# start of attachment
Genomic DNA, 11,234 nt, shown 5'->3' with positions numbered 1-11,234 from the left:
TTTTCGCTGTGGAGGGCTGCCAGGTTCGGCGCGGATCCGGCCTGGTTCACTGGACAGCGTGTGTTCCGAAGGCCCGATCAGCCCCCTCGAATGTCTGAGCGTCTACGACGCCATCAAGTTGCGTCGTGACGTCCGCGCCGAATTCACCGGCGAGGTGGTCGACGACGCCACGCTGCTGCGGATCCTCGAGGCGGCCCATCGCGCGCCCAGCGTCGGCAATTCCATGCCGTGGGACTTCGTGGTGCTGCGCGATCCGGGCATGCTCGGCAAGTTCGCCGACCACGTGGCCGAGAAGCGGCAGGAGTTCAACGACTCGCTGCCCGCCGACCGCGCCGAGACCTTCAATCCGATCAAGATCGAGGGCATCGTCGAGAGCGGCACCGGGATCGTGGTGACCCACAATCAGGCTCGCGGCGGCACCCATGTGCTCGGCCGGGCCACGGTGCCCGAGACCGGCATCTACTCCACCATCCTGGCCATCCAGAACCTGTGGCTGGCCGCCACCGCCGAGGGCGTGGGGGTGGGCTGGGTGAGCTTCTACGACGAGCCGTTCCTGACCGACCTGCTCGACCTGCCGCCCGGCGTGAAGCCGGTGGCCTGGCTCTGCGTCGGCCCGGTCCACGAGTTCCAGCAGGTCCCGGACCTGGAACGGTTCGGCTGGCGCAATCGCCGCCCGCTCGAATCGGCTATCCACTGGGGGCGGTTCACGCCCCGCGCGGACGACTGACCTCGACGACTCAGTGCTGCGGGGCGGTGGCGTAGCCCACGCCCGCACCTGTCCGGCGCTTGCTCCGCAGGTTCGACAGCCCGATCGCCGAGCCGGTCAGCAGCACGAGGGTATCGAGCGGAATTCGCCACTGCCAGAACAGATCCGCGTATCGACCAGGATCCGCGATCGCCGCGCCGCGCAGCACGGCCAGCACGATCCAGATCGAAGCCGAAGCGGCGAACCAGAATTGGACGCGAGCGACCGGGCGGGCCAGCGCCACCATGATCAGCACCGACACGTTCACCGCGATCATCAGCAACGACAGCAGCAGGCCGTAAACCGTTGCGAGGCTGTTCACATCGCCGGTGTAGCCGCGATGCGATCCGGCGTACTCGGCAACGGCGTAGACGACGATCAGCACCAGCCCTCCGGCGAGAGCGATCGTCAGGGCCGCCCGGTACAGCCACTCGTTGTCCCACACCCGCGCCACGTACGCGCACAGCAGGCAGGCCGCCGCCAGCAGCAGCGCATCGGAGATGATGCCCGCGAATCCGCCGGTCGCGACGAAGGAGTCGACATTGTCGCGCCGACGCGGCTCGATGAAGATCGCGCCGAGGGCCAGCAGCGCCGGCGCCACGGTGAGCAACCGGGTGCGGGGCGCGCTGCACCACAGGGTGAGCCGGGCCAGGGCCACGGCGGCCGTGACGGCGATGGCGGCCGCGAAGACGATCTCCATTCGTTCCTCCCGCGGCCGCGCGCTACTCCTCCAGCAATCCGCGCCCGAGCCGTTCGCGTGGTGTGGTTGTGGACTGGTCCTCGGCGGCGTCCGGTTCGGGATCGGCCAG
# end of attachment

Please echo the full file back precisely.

Genomic DNA, 11,234 nt, shown 5'->3' with positions numbered 1-11,234 from the left:
TTTTCGCTGTGGAGGGCTGCCAGGTTCGGCGCGGATCCGGCCTGGTTCACTGGACAGCGTGTGTTCCGAAGGCCCGATCAGCCCCCTCGAATGTCTGAGCGTCTACGACGCCATCAAGTTGCGTCGTGACGTCCGCGCCGAATTCACCGGCGAGGTGGTCGACGACGCCACGCTGCTGCGGATCCTCGAGGCGGCCCATCGCGCGCCCAGCGTCGGCAATTCCATGCCGTGGGACTTCGTGGTGCTGCGCGATCCGGGCATGCTCGGCAAGTTCGCCGACCACGTGGCCGAGAAGCGGCAGGAGTTCAACGACTCGCTGCCCGCCGACCGCGCCGAGACCTTCAATCCGATCAAGATCGAGGGCATCGTCGAGAGCGGCACCGGGATCGTGGTGACCCACAATCAGGCTCGCGGCGGCACCCATGTGCTCGGCCGGGCCACGGTGCCCGAGACCGGCATCTACTCCACCATCCTGGCCATCCAGAACCTGTGGCTGGCCGCCACCGCCGAGGGCGTGGGGGTGGGCTGGGTGAGCTTCTACGACGAGCCGTTCCTGACCGACCTGCTCGACCTGCCGCCCGGCGTGAAGCCGGTGGCCTGGCTCTGCGTCGGCCCGGTCCACGAGTTCCAGCAGGTCCCGGACCTGGAACGGTTCGGCTGGCGCAATCGCCGCCCGCTCGAATCGGCTATCCACTGGGGGCGGTTCACGCCCCGCGCGGACGACTGACCTCGACGACTCAGTGCTGCGGGGCGGTGGCGTAGCCCACGCCCGCACCTGTCCGGCGCTTGCTCCGCAGGTTCGACAGCCCGATCGCCGAGCCGGTCAGCAGCACGAGGGTATCGAGCGGAATTCGCCACTGCCAGAACAGATCCGCGTATCGACCAGGATCCGCGATCGCCGCGCCGCGCAGCACGGCCAGCACGATCCAGATCGAAGCCGAAGCGGCGAACCAGAATTGGACGCGAGCGACCGGGCGGGCCAGCGCCACCATGATCAGCACCGACACGTTCACCGCGATCATCAGCAACGACAGCAGCAGGCCGTAAACCGTTGCGAGGCTGTTCACATCGCCGGTGTAGCCGCGATGCGATCCGGCGTACTCGGCAACGGCGTAGACGACGATCAGCACCAGCCCTCCGGCGAGAGCGATCGTCAGGGCCGCCCGGTACAGCCACTCGTTGTCCCACACCCGCGCCACGTACGCGCACAGCAGGCAGGCCGCCGCCAGCAGCAGCGCATCGGAGATGATGCCCGCGAATCCGCCGGTCGCGACGAAGGAGTCGACATTGTCGCGCCGACGCGGCTCGATGAAGATCGCGCCGAGGGCCAGCAGCGCCGGCGCCACGGTGAGCAACCGGGTGCGGGGCGCGCTGCACCACAGGGTGAGCCGGGCCAGGGCCACGGCGGCCGTGACGGCGATGGCGGCCGCGAAGACGATCTCCATTCGTTCCTCCCGCGGCCGCGCGCTACTCCTCCAGCAATCCGCGCCCGAGCCGTTCGCGTGGTGTGGTTGTGGACTGGTCCTCGGCGGCGTCCGGTTCGGGATCGGCCAG